What’s new in cervical cancer prevention?

January 02, 2019 | by Samir Undevia, MD

It’s all about options now in cervical cancer prevention. Thanks to a new U.S. Preventive Services Task Force (USPSTF) recommendation, women over age 30 now have three options for being screened for cervical cancer: 

  • A Pap test only. If the results are normal, your doctor may tell you that you can wait three years until your next Pap test.
  • An HPV test only (primary HPV testing.) If your result is normal, your doctor may tell you that you can wait five years until your next screening test.
  • An HPV test along with the Pap test (also called co-testing.) If your results are normal, your doctor may tell you that you can wait five years until your next screening test.

Because most cervical cancers are caused by the human papilloma virus (HPV) and can be prevented through early detection, the USPSTF believes evidence is strong enough that HPV tests can be used by themselves. Traditionally, women 30 and up had a Pap every three years and co-testing every five years.

The only difference now is that women ages 30 and older can choose to get the HPV test alone every five years. The new recommendations are a result of recent research suggesting that doing both tests at the same time leads to more unnecessary follow-up, rather than doing the HPV test on its own.

Pap smears are still recommended every three years for women ages 21 to 29. An HPV test isn’t recommended by itself for people under the age of 30 since HPV is very common in women younger than 30, and most young women are more likely to clear an HPV infection before there are any changes to cervical cells.

Because cervical cancer develops slowly and the risk factors can decrease as you get older, women over age 65 who have been previously screened in the past 10 years can stop cervical cancer screening, as long as they haven’t had any serious pre-cancer conditions, or if they had a total hysterectomy for reasons other than cancer.

What’s the difference between a Pap test and an HPV test?

Samples of tissue from a Pap test and an HPV test are still collected the same way. A Pap test looks for changes in your cervical cells that might lead to cervical cancer; an HPV test looks for strains of the virus that can cause these cell changes.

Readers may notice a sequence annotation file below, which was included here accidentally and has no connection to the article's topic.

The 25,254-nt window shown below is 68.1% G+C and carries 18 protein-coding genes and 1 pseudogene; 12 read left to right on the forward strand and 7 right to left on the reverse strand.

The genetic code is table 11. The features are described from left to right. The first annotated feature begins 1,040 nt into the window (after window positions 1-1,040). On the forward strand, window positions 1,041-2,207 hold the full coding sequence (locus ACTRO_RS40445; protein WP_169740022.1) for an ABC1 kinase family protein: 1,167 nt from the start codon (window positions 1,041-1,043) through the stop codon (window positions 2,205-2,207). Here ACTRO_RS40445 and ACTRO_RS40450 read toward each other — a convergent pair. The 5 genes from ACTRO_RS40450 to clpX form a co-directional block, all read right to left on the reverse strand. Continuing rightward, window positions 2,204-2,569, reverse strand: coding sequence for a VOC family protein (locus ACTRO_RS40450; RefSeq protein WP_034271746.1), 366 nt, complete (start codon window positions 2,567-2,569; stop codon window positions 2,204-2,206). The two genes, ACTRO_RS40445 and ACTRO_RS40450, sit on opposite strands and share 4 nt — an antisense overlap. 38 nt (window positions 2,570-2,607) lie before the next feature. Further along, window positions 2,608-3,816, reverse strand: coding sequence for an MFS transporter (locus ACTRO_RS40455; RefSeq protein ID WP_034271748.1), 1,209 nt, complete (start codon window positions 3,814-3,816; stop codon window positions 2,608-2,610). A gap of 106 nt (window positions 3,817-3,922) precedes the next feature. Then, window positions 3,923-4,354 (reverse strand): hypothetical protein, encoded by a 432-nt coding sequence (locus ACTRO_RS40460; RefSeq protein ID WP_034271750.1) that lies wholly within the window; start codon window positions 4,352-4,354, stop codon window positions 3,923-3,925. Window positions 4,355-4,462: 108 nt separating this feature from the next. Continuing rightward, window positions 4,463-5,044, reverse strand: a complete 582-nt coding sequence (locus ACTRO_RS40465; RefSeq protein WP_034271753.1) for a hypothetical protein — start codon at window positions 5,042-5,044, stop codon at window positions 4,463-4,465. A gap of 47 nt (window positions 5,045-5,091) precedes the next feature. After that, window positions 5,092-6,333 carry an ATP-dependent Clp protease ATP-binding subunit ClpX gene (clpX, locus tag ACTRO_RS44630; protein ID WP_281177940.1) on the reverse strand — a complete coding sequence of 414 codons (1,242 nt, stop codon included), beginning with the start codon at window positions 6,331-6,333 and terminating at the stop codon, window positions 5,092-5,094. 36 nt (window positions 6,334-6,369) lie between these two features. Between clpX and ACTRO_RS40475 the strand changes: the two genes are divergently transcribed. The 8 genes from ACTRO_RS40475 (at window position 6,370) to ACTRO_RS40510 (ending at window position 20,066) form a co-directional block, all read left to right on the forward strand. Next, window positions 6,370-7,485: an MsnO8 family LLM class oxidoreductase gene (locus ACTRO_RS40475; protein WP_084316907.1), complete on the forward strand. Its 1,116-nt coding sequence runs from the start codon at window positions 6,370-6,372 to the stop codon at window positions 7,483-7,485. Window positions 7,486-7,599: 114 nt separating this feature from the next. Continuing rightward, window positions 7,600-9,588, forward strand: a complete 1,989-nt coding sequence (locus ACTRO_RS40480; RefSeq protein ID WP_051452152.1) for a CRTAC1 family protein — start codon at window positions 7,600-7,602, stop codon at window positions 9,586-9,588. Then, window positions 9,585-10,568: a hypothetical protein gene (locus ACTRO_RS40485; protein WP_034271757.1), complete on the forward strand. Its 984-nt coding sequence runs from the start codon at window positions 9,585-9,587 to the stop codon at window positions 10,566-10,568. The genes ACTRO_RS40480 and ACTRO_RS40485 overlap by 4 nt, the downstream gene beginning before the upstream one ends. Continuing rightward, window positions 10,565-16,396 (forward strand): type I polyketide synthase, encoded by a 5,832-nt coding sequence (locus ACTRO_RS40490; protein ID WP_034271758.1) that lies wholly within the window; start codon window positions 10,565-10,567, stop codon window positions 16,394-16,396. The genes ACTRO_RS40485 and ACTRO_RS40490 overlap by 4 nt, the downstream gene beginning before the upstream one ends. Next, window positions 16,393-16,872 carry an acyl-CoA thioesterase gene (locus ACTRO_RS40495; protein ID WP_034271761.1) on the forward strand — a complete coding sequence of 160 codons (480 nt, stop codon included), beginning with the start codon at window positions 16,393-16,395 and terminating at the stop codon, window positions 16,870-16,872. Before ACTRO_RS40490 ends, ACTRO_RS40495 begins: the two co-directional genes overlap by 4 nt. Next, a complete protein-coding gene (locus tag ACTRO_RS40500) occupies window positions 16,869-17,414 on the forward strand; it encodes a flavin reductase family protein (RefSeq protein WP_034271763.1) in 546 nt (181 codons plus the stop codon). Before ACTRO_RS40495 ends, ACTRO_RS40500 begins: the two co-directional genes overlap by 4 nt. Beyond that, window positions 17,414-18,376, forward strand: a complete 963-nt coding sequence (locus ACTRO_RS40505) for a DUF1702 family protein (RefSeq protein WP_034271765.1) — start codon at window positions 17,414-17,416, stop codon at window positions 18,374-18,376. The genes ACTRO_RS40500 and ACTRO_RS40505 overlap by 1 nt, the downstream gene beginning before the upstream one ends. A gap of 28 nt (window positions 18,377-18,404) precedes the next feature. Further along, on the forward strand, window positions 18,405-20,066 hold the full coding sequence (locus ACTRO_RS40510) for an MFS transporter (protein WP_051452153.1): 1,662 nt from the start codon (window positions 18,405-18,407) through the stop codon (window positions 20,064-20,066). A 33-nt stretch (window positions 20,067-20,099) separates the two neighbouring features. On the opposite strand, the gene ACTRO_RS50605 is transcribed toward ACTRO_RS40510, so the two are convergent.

Is there anything I can do to prevent cervical cancer?

An HPV vaccine can be used to prevent infection with the types of HPV that are most likely to cause cancer, but the vaccine is most effective when given to children and teens. Besides having regular screenings, you can also decrease your risk for cervical cancer by

  • Delaying first sexual intercourse until the late teens or older
  • Limiting your number of sex partners
  • Avoiding sexual intercourse with people who have had many partners
  • Avoiding sexual intercourse with people who are obviously infected with genital warts or show other symptoms
  • Quitting smoking. Smoking harms all of your body’s cells, including your cervical cells. If you smoke and have HPV, you have a higher chance of developing cervical cancer.

How do I know what screening is best for me?

Since different organizations have different recommendations, it is important that you follow your doctor’s recommendations based on your individual risk factors, and get screened at regular intervals. Talk to your doctor about what’s best for you and your health.

Learn more about cancer screenings at Edward-Elmhurst Health.

Related blog:

5 reasons your tween should get the HPV vaccine

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